Thursday, December 01, 2005

fyi Mail order selective disclosure of organizational role


Pointer to blogpost:

Kobielus kommentary:
Mark Wahl’s commentary is an excellent discussion of assurance in identity management. It touches on a particular type of assurance: the confidence we place in human beings’ apparent intentions, their competency, their honesty, and so forth. Their apparent halos. Their personal assurance.

Wahl notes that we tend to trust strangers more if those individuals have all the external appearances—such as clothing, glib talk, personalities, and racial/ethnic backgrounds—associated with roles, or peoples, or stations in life, that we trust. The more of those external appearances that fit into our comfort zone, the more vulnerable we are to being duped by the occasional wolf in sheep’s clothing:

• The highway robber in a cop uniform.
• “Frank Abagnale Jr, subject of the movie Catch Me If You Can, improved the effectiveness of his check fraud scam by wearing an airline pilot's uniform, pilots being regarded as ‘generally credible and respected professionals’ and so be less likely to be cashing bad checks.”
• The suits we encounter in daily life who convince us to part with our life savings, or waste a big chunk of it on some unique, useless pile of sh*t that only their company provides, and only for a limited time, and only to special customers like yourself and your lovely wife, who obviously have the intelligence and sophistication and experience with such things to recognize and truly appreciate blah blah blah……..

In other words, the social-engineering attack. The con. In one of my recent blogposts, I analyzed the notion of “reputation,” construing it as a type of personal assurance in identity management. “In the IdM context, reputation is more of an assurance or trust level—an evaluation of the extent to which someone is worthwhile to know and associate with.”

In our respective blogposts, Wahl and I were approaching the subject of personal assurance from slightly different angles. He was focusing on the assurance we place in people that we know next to nothing about, other than the fact that they look and act trustworthy—wear the suit, talk the talk, etc. By contrast, I was looking at the assurance we place in individuals about whom we think we know tons, because we have access to what we regard as reliable hearsay/gossip, which tells us that so and so is a good or bad person, an acceptable or excessive risk, etc. He was focusing on the cultural stereotypes that drive our snap judgments of personal reliability, and I was focusing on the cultural grapevine that further confirms or informs those judgments.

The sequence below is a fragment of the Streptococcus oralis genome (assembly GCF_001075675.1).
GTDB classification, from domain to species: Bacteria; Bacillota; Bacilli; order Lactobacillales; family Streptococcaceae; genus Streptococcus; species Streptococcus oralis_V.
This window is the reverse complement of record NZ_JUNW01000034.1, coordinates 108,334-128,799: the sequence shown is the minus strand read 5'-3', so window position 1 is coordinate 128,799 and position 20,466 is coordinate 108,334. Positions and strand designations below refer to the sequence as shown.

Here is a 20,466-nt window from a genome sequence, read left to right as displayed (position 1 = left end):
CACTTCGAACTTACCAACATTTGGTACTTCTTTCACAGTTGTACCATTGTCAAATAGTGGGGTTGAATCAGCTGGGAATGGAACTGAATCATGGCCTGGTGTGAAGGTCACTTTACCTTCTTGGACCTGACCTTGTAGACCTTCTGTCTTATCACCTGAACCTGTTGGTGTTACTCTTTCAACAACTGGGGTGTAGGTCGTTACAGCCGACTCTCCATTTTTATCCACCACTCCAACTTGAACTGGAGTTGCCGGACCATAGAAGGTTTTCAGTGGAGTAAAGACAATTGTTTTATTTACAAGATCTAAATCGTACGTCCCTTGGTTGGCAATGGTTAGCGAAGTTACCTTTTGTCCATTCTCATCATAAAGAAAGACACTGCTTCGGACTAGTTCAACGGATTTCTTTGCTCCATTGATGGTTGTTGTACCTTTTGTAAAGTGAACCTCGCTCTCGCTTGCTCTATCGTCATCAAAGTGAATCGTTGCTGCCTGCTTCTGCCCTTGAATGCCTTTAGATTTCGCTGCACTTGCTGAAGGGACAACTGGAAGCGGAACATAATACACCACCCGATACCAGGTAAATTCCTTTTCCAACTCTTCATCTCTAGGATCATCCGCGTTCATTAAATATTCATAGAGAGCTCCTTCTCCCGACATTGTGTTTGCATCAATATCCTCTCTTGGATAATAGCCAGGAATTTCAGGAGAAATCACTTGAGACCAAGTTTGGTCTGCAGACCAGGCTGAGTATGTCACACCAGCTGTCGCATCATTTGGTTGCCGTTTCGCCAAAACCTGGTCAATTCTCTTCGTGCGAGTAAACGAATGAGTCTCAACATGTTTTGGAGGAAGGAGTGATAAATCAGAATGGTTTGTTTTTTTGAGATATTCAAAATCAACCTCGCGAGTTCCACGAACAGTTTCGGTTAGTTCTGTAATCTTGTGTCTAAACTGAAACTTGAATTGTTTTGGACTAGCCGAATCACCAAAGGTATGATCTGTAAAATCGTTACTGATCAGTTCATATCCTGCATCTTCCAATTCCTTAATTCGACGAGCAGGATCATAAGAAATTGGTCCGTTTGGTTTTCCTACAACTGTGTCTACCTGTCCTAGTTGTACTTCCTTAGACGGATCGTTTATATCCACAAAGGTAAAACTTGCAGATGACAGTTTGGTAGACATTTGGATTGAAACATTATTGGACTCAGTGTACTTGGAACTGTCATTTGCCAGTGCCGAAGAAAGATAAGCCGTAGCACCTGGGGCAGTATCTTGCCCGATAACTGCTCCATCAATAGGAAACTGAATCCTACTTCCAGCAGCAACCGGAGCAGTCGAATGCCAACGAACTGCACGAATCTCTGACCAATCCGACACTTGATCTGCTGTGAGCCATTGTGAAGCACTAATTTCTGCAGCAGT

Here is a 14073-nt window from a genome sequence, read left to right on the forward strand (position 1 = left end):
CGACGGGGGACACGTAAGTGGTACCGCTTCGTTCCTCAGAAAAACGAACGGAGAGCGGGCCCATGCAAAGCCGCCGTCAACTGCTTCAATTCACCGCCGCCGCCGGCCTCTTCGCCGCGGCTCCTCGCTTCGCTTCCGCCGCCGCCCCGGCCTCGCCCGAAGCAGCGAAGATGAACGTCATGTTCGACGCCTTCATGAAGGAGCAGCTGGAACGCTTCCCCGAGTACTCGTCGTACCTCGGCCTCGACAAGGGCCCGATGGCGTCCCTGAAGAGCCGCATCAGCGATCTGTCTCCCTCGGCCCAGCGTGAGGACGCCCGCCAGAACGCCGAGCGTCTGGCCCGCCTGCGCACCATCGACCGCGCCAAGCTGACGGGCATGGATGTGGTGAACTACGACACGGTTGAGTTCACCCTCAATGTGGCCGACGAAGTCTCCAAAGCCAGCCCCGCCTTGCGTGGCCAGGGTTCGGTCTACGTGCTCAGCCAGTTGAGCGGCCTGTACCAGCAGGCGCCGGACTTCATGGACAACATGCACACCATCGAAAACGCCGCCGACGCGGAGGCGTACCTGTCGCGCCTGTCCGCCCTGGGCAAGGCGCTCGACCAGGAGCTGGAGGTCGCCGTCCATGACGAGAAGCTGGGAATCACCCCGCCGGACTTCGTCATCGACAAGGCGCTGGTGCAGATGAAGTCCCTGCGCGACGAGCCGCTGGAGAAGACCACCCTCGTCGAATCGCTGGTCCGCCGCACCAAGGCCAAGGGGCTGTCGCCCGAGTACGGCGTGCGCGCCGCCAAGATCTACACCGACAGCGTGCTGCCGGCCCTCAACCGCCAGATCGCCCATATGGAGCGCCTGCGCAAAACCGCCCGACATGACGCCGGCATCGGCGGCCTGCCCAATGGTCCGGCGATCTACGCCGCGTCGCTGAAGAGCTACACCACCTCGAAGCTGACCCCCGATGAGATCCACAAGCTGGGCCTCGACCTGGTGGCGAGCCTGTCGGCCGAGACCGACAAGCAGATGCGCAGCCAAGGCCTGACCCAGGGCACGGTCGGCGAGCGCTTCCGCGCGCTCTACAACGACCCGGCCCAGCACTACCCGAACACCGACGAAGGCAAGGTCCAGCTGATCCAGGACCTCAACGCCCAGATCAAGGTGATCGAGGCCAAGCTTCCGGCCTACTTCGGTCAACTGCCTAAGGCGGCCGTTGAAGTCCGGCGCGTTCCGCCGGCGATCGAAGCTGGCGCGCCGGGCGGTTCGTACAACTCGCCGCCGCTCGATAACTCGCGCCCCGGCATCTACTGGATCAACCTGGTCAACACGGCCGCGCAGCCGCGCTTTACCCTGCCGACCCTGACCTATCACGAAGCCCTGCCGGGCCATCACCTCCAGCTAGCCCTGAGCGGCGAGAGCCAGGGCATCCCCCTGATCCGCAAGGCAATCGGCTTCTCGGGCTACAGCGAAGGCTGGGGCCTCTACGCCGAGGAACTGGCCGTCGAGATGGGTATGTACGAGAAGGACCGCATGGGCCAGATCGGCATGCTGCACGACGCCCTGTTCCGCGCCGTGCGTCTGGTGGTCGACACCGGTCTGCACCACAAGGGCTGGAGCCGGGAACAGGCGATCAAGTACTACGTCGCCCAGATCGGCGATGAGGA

This got me to thinking of something I was discussing with an old acquaintance the other day. This person—his name is a common cognate of my grandfather’s Christian name—asked if I would be interested in authoring an article on the possibility of “profiling” IT personnel to measure the extent to which they posed an “insider threat”: someone who was likely to betray their employer’s trust by stealing, compromising, or damaging data, software, hardware, and other IT assets. We just engaged in general brainstorming, but didn’t agree to anything in particular. I offered a few observations, and told him that he’s free to use anything I suggested, if he wished. I assume he’s reading this blog now, and recognizes himself. He’s still welcome to take the ball and run with it.

It just occurred to me that this “insider threat profiling” topic is an application of personal assurance. Before I launch into my further thoughts, I need to come back to Wahl’s post—in particular, the following excerpt:

• “In science fiction author Philip K. Dick's novel A Scanner Darkly, the character Fred, an undercover narcotics agent, would wear a ‘scramble suit’ all the time that he was not undercover. This suit protect's the wearers identity by preventing visual identification: it would encase the wearer and project onto itself random images derived from 1.5 million possible elements of human representations: ‘As the computer looped through its banks, it projected every conceivable eye color, hair color, shape and type of nose, formation of teeth, configuration of facial bone structure--the entire shroudlike membrane took on whatever physical characteristics were projected at any nanosecond, and then switched to the next.... the wearer of a scramble suit was Everyman and in every combination (up to combinations of a million and a half sub-bits) during the course of each hour. Hence, any description of him--or her--was meaningless.’”